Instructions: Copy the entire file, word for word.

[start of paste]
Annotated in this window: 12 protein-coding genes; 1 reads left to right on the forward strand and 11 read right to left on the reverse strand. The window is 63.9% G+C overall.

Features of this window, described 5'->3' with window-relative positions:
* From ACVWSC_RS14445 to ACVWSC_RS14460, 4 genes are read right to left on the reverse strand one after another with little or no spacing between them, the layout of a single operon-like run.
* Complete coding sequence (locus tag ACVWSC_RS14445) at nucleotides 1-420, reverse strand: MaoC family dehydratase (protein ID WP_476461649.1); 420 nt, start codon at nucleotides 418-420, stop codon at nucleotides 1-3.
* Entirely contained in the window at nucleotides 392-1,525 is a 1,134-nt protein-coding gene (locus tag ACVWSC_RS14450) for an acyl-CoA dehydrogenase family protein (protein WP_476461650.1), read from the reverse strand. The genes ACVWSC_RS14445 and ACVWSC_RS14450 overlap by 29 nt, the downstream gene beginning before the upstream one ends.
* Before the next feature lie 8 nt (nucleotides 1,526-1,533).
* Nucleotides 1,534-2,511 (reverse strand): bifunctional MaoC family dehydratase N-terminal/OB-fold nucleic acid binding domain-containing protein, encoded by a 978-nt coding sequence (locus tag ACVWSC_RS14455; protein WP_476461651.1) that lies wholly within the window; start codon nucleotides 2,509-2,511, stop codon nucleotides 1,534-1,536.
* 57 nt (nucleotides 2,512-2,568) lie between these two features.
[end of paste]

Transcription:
Annotated in this window: 12 protein-coding genes; 1 reads left to right on the forward strand and 11 read right to left on the reverse strand. The window is 63.9% G+C overall.

Features of this window, described 5'->3' with window-relative positions:
* From ACVWSC_RS14445 to ACVWSC_RS14460, 4 genes are read right to left on the reverse strand one after another with little or no spacing between them, the layout of a single operon-like run.
* Complete coding sequence (locus tag ACVWSC_RS14445) at nucleotides 1-420, reverse strand: MaoC family dehydratase (protein ID WP_476461649.1); 420 nt, start codon at nucleotides 418-420, stop codon at nucleotides 1-3.
* Entirely contained in the window at nucleotides 392-1,525 is a 1,134-nt protein-coding gene (locus tag ACVWSC_RS14450) for an acyl-CoA dehydrogenase family protein (protein WP_476461650.1), read from the reverse strand. The genes ACVWSC_RS14445 and ACVWSC_RS14450 overlap by 29 nt, the downstream gene beginning before the upstream one ends.
* Before the next feature lie 8 nt (nucleotides 1,526-1,533).
* Nucleotides 1,534-2,511 (reverse strand): bifunctional MaoC family dehydratase N-terminal/OB-fold nucleic acid binding domain-containing protein, encoded by a 978-nt coding sequence (locus tag ACVWSC_RS14455; protein WP_476461651.1) that lies wholly within the window; start codon nucleotides 2,509-2,511, stop codon nucleotides 1,534-1,536.
* 57 nt (nucleotides 2,512-2,568) lie between these two features.